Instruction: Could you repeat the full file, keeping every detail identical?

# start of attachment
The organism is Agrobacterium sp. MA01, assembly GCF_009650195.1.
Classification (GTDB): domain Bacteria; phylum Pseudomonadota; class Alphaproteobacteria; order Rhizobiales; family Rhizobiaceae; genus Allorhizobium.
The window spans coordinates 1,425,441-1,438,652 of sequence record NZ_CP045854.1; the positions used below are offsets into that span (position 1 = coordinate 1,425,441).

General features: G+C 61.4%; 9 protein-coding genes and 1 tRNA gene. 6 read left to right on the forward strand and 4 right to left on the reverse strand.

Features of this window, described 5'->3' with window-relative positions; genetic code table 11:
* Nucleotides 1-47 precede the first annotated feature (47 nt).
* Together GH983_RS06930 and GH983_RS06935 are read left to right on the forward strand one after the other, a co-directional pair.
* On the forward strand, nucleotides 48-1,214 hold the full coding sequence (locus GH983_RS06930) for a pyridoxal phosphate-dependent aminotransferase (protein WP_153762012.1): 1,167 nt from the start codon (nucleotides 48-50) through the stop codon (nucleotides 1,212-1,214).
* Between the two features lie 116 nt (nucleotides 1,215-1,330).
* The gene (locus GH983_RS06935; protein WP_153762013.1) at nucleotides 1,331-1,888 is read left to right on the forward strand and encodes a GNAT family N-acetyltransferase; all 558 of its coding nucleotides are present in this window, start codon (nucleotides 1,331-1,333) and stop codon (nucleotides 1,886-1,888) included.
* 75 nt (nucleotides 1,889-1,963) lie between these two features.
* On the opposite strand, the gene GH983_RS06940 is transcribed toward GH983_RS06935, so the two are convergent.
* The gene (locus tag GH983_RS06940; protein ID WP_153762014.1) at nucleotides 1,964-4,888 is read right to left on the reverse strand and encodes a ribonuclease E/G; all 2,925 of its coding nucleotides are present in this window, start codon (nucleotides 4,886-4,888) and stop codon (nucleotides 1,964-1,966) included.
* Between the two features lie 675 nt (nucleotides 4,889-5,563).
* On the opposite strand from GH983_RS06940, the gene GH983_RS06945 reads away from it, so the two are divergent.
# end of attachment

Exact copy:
The organism is Agrobacterium sp. MA01, assembly GCF_009650195.1.
Classification (GTDB): domain Bacteria; phylum Pseudomonadota; class Alphaproteobacteria; order Rhizobiales; family Rhizobiaceae; genus Allorhizobium.
The window spans coordinates 1,425,441-1,438,652 of sequence record NZ_CP045854.1; the positions used below are offsets into that span (position 1 = coordinate 1,425,441).

General features: G+C 61.4%; 9 protein-coding genes and 1 tRNA gene. 6 read left to right on the forward strand and 4 right to left on the reverse strand.

Features of this window, described 5'->3' with window-relative positions; genetic code table 11:
* Nucleotides 1-47 precede the first annotated feature (47 nt).
* Together GH983_RS06930 and GH983_RS06935 are read left to right on the forward strand one after the other, a co-directional pair.
* On the forward strand, nucleotides 48-1,214 hold the full coding sequence (locus GH983_RS06930) for a pyridoxal phosphate-dependent aminotransferase (protein WP_153762012.1): 1,167 nt from the start codon (nucleotides 48-50) through the stop codon (nucleotides 1,212-1,214).
* Between the two features lie 116 nt (nucleotides 1,215-1,330).
* The gene (locus GH983_RS06935; protein WP_153762013.1) at nucleotides 1,331-1,888 is read left to right on the forward strand and encodes a GNAT family N-acetyltransferase; all 558 of its coding nucleotides are present in this window, start codon (nucleotides 1,331-1,333) and stop codon (nucleotides 1,886-1,888) included.
* 75 nt (nucleotides 1,889-1,963) lie between these two features.
* On the opposite strand, the gene GH983_RS06940 is transcribed toward GH983_RS06935, so the two are convergent.
* The gene (locus tag GH983_RS06940; protein ID WP_153762014.1) at nucleotides 1,964-4,888 is read right to left on the reverse strand and encodes a ribonuclease E/G; all 2,925 of its coding nucleotides are present in this window, start codon (nucleotides 4,886-4,888) and stop codon (nucleotides 1,964-1,966) included.
* Between the two features lie 675 nt (nucleotides 4,889-5,563).
* On the opposite strand from GH983_RS06940, the gene GH983_RS06945 reads away from it, so the two are divergent.